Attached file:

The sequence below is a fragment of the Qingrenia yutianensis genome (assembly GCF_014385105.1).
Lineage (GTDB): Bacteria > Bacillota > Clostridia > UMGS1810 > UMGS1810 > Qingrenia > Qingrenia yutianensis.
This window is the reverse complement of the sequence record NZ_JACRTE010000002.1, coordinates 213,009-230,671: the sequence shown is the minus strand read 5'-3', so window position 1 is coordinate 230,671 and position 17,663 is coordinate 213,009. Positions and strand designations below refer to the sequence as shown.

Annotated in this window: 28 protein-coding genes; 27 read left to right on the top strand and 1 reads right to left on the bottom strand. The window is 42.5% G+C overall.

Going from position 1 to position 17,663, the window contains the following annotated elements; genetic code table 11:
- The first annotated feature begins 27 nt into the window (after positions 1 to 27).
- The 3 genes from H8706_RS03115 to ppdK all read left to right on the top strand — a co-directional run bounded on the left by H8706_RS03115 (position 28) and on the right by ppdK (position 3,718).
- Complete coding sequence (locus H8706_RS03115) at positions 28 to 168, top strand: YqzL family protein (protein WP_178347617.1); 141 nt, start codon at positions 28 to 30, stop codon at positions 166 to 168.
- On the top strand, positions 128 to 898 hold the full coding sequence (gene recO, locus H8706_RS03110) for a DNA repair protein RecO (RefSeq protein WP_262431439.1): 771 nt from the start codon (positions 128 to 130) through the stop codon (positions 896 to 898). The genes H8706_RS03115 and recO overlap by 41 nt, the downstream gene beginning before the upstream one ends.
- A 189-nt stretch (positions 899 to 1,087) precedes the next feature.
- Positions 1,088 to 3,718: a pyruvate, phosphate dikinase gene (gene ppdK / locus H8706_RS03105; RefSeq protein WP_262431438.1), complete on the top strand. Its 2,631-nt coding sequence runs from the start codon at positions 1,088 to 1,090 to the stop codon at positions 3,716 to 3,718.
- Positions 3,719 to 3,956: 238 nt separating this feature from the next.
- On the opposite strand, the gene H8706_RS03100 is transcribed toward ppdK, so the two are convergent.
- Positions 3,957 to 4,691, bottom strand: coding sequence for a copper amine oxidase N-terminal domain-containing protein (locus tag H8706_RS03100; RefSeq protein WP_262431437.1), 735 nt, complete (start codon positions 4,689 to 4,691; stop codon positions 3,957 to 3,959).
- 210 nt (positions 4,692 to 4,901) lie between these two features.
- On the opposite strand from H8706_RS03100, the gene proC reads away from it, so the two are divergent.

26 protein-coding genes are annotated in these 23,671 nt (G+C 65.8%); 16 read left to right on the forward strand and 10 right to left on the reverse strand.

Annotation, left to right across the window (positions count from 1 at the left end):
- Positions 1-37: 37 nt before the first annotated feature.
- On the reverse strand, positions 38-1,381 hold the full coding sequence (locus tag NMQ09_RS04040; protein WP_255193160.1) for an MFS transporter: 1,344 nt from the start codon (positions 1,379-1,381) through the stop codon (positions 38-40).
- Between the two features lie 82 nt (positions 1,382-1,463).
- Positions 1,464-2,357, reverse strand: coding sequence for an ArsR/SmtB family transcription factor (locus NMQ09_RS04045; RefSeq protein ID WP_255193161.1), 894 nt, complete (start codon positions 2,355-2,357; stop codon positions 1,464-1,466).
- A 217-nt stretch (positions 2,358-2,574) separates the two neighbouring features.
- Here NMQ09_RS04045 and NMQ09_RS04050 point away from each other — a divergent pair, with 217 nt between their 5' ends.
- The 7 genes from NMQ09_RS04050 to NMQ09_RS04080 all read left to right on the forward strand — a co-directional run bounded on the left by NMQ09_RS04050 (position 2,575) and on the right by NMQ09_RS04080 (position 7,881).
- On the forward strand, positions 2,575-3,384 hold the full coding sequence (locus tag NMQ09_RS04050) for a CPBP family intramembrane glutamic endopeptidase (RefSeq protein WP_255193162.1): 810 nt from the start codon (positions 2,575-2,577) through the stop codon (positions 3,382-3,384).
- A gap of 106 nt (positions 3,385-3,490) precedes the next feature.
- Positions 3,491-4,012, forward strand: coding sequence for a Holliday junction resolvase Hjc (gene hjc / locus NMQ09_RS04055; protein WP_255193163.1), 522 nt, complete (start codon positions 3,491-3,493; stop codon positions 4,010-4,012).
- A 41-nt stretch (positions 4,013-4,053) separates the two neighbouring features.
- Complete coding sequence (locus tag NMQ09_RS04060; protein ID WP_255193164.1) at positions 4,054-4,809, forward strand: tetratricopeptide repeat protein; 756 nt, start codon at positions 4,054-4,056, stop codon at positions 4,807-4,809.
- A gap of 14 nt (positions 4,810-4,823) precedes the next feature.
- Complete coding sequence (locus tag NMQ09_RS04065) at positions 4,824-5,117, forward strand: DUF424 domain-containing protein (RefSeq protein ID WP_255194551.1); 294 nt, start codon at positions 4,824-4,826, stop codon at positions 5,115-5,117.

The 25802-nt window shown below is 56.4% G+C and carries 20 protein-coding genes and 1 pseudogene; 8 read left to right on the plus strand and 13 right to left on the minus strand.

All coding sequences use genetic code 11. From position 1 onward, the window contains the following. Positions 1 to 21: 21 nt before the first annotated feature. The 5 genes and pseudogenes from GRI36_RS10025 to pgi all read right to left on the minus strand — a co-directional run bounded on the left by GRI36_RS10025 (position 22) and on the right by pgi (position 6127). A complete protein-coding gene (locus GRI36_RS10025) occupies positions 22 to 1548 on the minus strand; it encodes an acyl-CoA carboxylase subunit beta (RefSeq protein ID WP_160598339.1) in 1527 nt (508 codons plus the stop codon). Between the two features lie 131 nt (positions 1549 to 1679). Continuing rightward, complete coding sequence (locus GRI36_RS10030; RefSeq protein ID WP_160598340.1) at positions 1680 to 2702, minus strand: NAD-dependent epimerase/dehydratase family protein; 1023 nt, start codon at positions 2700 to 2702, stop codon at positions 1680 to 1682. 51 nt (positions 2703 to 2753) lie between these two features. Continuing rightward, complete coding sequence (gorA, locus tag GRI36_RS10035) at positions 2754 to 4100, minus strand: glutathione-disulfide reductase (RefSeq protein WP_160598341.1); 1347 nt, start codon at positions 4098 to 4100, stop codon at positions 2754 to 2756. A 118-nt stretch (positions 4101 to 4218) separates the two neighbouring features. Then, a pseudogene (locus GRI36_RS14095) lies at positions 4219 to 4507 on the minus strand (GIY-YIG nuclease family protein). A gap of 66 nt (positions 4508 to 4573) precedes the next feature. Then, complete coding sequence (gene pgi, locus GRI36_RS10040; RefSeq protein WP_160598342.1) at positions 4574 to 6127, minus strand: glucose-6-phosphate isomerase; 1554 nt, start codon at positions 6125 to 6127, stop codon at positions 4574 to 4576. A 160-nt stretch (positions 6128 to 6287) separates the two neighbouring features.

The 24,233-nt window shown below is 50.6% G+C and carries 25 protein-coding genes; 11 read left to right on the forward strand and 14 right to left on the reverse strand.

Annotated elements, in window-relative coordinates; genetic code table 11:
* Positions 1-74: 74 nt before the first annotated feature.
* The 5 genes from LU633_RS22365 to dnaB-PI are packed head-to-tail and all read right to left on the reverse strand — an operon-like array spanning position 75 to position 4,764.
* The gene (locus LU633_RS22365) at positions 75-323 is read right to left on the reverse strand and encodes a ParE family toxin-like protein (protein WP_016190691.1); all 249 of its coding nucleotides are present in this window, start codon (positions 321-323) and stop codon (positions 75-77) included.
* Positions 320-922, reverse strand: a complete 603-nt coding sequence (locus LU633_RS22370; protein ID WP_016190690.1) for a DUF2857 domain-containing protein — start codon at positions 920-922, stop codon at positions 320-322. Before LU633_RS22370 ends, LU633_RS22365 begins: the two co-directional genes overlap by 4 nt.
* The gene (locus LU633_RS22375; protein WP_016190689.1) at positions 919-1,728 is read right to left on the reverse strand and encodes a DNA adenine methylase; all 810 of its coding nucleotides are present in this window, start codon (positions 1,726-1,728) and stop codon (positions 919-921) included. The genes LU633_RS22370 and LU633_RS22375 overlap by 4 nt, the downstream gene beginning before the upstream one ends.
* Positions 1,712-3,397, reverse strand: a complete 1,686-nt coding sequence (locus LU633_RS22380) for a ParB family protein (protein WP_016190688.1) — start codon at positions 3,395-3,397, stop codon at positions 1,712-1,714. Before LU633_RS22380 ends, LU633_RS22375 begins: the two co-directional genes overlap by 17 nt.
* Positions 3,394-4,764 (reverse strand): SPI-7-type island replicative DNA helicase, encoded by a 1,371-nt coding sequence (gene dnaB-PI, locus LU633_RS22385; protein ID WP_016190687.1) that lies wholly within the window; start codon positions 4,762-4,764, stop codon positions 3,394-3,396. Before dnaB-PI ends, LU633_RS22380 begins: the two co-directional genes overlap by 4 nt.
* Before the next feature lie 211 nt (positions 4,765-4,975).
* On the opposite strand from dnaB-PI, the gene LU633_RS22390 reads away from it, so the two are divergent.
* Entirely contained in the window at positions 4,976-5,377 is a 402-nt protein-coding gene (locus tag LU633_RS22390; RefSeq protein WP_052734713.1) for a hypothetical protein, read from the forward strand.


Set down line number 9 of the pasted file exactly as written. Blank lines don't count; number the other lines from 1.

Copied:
- On the top strand, positions 128 to 898 hold the full coding sequence (gene recO, locus H8706_RS03110) for a DNA repair protein RecO (RefSeq protein WP_262431439.1): 771 nt from the start codon (positions 128 to 130) through the stop codon (positions 896 to 898). The genes H8706_RS03115 and recO overlap by 41 nt, the downstream gene beginning before the upstream one ends.